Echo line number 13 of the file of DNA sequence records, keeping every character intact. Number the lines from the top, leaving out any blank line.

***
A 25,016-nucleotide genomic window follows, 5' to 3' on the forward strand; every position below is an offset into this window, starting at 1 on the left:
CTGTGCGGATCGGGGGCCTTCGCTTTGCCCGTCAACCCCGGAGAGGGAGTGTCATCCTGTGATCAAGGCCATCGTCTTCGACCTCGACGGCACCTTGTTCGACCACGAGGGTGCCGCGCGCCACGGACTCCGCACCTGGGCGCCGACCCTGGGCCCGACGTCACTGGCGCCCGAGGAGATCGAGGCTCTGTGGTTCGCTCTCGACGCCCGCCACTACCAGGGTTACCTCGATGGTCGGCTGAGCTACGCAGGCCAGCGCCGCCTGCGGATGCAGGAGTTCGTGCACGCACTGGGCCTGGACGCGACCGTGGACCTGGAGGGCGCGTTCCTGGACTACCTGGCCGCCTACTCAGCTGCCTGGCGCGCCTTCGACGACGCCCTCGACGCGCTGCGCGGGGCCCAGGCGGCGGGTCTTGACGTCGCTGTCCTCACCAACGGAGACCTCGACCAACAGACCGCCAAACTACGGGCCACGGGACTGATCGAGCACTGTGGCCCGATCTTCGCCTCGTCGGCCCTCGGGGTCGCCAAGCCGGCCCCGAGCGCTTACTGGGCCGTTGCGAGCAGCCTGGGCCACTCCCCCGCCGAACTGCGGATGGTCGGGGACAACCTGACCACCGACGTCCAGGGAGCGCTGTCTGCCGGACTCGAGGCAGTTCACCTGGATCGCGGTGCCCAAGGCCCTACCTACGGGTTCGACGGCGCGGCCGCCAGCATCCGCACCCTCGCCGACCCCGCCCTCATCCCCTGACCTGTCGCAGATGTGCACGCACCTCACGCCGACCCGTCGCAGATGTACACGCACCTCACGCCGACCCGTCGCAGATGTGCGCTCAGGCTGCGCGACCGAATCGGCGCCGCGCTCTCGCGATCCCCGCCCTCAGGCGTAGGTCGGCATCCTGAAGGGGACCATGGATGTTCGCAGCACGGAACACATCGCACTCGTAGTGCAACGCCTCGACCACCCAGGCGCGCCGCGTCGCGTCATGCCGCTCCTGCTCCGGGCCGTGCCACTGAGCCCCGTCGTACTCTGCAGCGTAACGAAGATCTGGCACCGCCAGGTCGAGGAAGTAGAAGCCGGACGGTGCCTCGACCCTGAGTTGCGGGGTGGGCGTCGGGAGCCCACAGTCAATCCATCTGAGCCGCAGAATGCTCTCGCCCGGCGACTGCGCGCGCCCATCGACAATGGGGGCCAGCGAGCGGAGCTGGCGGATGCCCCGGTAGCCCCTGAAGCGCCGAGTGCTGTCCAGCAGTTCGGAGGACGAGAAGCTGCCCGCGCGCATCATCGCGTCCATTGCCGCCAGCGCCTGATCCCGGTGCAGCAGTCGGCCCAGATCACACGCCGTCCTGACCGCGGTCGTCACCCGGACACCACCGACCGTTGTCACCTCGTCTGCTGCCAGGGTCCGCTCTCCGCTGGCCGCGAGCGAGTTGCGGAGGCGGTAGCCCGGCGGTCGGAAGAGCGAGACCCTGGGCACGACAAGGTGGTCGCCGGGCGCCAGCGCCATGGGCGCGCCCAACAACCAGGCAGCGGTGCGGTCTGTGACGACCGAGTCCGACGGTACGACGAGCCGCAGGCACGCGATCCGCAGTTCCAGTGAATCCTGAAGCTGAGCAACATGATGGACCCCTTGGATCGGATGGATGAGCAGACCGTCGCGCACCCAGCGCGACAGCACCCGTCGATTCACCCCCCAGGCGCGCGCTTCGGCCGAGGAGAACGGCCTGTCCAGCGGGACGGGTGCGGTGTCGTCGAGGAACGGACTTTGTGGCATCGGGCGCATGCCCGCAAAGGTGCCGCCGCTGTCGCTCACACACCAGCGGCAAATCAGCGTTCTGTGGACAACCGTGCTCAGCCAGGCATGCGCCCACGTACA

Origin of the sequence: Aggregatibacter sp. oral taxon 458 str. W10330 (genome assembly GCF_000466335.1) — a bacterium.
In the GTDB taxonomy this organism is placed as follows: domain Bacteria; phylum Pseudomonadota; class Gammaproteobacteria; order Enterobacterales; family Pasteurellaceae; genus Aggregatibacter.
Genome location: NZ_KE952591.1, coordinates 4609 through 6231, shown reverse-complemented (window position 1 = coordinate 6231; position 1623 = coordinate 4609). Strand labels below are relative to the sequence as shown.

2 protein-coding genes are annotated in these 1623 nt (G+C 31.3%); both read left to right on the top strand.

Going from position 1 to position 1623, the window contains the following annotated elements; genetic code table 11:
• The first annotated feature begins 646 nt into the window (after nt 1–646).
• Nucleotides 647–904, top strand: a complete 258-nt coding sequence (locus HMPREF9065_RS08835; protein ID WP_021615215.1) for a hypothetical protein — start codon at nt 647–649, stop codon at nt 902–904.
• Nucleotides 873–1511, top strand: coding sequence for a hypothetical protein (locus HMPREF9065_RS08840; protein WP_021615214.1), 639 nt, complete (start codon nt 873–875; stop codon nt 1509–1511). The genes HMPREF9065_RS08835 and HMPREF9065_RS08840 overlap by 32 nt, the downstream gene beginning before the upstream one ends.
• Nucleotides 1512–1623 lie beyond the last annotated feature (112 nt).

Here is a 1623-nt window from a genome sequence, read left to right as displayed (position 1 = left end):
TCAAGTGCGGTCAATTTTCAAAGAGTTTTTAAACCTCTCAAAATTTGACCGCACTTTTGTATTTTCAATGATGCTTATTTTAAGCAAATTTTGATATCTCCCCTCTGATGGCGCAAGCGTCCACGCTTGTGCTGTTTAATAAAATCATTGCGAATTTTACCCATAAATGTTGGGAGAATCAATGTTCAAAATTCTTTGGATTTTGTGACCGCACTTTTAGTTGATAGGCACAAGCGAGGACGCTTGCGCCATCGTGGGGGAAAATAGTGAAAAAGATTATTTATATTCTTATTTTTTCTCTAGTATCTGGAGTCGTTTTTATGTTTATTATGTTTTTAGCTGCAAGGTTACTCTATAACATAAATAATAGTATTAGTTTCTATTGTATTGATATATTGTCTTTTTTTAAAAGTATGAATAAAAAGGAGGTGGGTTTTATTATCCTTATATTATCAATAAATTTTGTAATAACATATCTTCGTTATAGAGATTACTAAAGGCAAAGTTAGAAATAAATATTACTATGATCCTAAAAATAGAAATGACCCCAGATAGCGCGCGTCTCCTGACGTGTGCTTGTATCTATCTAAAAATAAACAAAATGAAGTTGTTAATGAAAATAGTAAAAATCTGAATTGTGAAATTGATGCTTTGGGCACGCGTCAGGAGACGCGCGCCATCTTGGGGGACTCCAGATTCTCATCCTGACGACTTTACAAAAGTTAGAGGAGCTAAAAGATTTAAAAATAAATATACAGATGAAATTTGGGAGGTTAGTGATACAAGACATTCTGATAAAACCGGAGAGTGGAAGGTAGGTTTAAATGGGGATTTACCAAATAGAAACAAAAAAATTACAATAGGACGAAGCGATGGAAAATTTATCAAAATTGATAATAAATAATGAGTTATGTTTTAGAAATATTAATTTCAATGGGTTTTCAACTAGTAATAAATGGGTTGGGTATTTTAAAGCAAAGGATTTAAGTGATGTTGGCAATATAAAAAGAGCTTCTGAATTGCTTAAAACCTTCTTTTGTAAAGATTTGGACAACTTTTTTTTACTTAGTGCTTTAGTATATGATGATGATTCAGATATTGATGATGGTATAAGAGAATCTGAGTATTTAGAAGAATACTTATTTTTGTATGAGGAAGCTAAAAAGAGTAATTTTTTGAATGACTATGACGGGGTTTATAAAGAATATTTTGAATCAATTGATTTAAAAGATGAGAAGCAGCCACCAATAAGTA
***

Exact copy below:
TCAAGTGCGGTCAATTTTCAAAGAGTTTTTAAACCTCTCAAAATTTGACCGCACTTTTGTATTTTCAATGATGCTTATTTTAAGCAAATTTTGATATCTCCCCTCTGATGGCGCAAGCGTCCACGCTTGTGCTGTTTAATAAAATCATTGCGAATTTTACCCATAAATGTTGGGAGAATCAATGTTCAAAATTCTTTGGATTTTGTGACCGCACTTTTAGTTGATAGGCACAAGCGAGGACGCTTGCGCCATCGTGGGGGAAAATAGTGAAAAAGATTATTTATATTCTTATTTTTTCTCTAGTATCTGGAGTCGTTTTTATGTTTATTATGTTTTTAGCTGCAAGGTTACTCTATAACATAAATAATAGTATTAGTTTCTATTGTATTGATATATTGTCTTTTTTTAAAAGTATGAATAAAAAGGAGGTGGGTTTTATTATCCTTATATTATCAATAAATTTTGTAATAACATATCTTCGTTATAGAGATTACTAAAGGCAAAGTTAGAAATAAATATTACTATGATCCTAAAAATAGAAATGACCCCAGATAGCGCGCGTCTCCTGACGTGTGCTTGTATCTATCTAAAAATAAACAAAATGAAGTTGTTAATGAAAATAGTAAAAATCTGAATTGTGAAATTGATGCTTTGGGCACGCGTCAGGAGACGCGCGCCATCTTGGGGGACTCCAGATTCTCATCCTGACGACTTTACAAAAGTTAGAGGAGCTAAAAGATTTAAAAATAAATATACAGATGAAATTTGGGAGGTTAGTGATACAAGACATTCTGATAAAACCGGAGAGTGGAAGGTAGGTTTAAATGGGGATTTACCAAATAGAAACAAAAAAATTACAATAGGACGAAGCGATGGAAAATTTATCAAAATTGATAATAAATAATGAGTTATGTTTTAGAAATATTAATTTCAATGGGTTTTCAACTAGTAATAAATGGGTTGGGTATTTTAAAGCAAAGGATTTAAGTGATGTTGGCAATATAAAAAGAGCTTCTGAATTGCTTAAAACCTTCTTTTGTAAAGATTTGGACAACTTTTTTTTACTTAGTGCTTTAGTATATGATGATGATTCAGATATTGATGATGGTATAAGAGAATCTGAGTATTTAGAAGAATACTTATTTTTGTATGAGGAAGCTAAAAAGAGTAATTTTTTGAATGACTATGACGGGGTTTATAAAGAATATTTTGAATCAATTGATTTAAAAGATGAGAAGCAGCCACCAATAAGTA